Color Theory Goes to the Birds – #Watercolor #Shizen #ColorTheory

Nope. This time the birds aren’t for the ’52 Weeks of Watercolor Birds’ event.  They were done in my watercolor class.

Color theory is a main focus in Kathy Delumpa Allegri’s Winter 2016 Watercolor session. In the second class, we practiced Color Harmony and Color Mixing.

I was so proud of myself.  The night before class, I mixed all my secondary colors (Orange, Violet & Green) using three primaries (Aureolin Yellow, Cobalt Blue & Quinacridone Rose).  I made the mixes nice and juicy, figuring they would solidify overnight.  Except they didn’t.

No problem, I thought.  I’ll just lay them flat in the case and be careful.  Only I forgot and when I got to the studio, I pulled my case out of the car by one corner, and started heaving it into class.  I remembered a moment later, but….  well, you can see what happened.

So the class plan was to do three paintings of the same bird, using three different color schemes of our choice.  
My plan was to use up some of the spilled paint.  
My blue was totally wiped out, and the main color spilled and mingled was a reddish-orange.  I didn’t quite see the makings of Primary *Triad. but I was close to one. To get an actual Primary Triad, I should have used Cobalt Blue, but  Cobalt Teal just seemed more right to me.The other two colors were Aureolin Modern and Quinacridone Rose.  
* Using the color wheel for my explanation, a triad is any three colors that form an equilateral triangle on the wheel.  Primary colors are Yellow, Red & Blue, so a Primary Triad would be one using those three colors.  A Secondary Triad would be made of an Orange, Green, and Violet and so on, around the wheel.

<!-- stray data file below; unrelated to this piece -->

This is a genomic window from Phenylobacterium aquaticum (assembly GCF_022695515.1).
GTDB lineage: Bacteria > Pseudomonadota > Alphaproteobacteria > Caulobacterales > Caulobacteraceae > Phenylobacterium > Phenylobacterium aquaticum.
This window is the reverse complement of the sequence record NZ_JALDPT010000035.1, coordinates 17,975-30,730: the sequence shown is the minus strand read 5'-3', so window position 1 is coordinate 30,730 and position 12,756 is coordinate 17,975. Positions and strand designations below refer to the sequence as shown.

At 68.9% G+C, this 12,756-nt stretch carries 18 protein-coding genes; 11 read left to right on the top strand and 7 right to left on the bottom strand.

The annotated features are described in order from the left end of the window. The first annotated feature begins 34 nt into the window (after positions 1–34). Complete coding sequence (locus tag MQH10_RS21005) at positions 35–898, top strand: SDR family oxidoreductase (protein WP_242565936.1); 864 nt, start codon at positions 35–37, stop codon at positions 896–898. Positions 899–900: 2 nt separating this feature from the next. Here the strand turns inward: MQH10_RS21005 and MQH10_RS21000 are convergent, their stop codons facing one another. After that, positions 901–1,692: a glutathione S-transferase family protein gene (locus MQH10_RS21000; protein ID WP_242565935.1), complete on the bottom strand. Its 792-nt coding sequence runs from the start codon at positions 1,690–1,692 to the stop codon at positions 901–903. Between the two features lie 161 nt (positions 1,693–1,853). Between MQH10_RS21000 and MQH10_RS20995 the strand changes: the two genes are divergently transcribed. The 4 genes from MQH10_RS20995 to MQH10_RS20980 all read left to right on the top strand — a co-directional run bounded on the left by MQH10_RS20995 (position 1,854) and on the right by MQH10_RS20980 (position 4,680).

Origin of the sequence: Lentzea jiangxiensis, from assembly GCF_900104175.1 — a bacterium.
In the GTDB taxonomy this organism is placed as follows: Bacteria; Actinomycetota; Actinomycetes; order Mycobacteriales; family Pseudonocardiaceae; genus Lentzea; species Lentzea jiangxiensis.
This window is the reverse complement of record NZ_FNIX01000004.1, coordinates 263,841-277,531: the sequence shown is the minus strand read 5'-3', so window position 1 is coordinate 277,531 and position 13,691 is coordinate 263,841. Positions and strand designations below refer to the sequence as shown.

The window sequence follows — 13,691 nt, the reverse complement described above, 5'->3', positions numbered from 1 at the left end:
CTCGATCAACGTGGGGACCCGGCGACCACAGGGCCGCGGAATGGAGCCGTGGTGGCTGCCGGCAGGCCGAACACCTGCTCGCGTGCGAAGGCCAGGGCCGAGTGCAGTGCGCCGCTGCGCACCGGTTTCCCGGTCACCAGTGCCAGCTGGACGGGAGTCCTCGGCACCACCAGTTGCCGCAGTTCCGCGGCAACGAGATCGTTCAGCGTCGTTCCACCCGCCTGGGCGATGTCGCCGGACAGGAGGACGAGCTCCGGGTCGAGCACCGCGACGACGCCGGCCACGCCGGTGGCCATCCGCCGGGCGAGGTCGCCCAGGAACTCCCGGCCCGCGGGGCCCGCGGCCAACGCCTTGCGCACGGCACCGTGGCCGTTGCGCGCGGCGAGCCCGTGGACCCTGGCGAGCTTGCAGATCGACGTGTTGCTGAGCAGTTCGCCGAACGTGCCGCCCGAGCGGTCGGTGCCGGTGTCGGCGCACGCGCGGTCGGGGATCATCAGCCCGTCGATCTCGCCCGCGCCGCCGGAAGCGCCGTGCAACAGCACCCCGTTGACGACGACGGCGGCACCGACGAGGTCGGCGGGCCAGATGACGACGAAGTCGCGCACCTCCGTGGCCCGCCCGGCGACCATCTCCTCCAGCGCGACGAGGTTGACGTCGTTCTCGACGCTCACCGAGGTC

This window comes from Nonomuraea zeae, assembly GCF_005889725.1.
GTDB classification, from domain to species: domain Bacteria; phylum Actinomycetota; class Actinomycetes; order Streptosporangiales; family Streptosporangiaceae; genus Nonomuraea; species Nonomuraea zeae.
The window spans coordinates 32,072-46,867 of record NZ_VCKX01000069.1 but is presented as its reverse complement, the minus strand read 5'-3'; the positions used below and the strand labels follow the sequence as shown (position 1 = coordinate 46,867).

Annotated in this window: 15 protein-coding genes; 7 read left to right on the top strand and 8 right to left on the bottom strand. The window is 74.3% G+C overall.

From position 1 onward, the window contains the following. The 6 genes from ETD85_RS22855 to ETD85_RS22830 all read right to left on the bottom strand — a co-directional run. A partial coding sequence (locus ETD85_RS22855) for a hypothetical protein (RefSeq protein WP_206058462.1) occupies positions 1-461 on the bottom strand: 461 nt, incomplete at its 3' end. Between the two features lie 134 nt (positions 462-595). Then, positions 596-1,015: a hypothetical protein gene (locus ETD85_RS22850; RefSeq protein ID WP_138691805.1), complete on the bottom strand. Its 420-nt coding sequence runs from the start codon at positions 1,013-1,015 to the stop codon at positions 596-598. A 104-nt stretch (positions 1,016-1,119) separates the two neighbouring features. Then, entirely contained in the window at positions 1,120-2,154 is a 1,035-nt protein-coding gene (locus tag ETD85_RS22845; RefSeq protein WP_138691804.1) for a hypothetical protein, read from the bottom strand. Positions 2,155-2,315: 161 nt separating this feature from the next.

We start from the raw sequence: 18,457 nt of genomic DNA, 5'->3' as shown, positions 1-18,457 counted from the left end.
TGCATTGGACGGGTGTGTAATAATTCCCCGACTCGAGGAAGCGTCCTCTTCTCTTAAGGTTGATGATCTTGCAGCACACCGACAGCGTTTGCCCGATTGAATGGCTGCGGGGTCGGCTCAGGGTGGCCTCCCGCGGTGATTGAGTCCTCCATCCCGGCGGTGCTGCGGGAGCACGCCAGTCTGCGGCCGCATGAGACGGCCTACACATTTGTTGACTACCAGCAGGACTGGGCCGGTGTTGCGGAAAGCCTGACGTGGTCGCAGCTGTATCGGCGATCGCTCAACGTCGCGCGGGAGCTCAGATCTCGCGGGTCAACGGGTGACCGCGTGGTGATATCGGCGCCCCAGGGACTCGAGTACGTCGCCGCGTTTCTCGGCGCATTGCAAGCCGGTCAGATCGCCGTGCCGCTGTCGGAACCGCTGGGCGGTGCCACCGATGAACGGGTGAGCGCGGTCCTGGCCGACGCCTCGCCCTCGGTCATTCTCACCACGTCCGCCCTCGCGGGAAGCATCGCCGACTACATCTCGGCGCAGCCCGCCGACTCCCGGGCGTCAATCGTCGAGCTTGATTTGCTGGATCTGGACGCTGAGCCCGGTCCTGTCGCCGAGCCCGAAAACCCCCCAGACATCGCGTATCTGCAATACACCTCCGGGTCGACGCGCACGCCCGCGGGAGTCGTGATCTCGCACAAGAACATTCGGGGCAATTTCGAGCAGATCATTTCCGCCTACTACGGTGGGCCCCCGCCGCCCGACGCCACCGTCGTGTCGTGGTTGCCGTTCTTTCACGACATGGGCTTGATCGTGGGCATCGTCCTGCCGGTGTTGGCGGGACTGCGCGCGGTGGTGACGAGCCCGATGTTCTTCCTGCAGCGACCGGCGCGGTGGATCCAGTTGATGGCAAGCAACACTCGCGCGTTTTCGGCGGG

Next up I tried a Split Complementary.  Complementary colors are any two colors that are directly across from one another on the color wheel.  The color to the left of Orange is Orange Red.  To the right is Orange Yellow.  So I used Phthalo Blue, Orange Red and Orange Yellow.

For my last painting, I was aiming for a *semi-triad of Violet, Yellow-Orange and Blue-Green.  My colors got muddy very quickly.  I was using mixes I had made, so I think my mixes were off, thus making the semi-triad not so much a triad.

*With a semi-triad, you shift over two positions on the color wheel for two of your colors.  Starting with Violet: for a secondary triad, I would choose Orange and Green.  Since I want a semi-triad, I moved two colors to the right from Orange to get Yellow Orange.  Instead of Green, I go to the right and choose Blue-Green.

All of these paintings were done using a mix of Qor, Daniel Smith and M Graham paints.  I used a 3/4 inch Silver Black Velvet Oval Cat’s Eye brush on Shizen Hot Press watercolor paper.

Shizen watercolor paper is a handmade rag paper from Nepal.  It has an interesting texture, and it’s very easy to lift color.  It comes in both a professional and a student grade, as well as in a rough (cold-press) and smooth (hot-press) surface.  I always use the professional grade, and the smooth version here.  And even though it’s the smooth version, it is still pretty rough.


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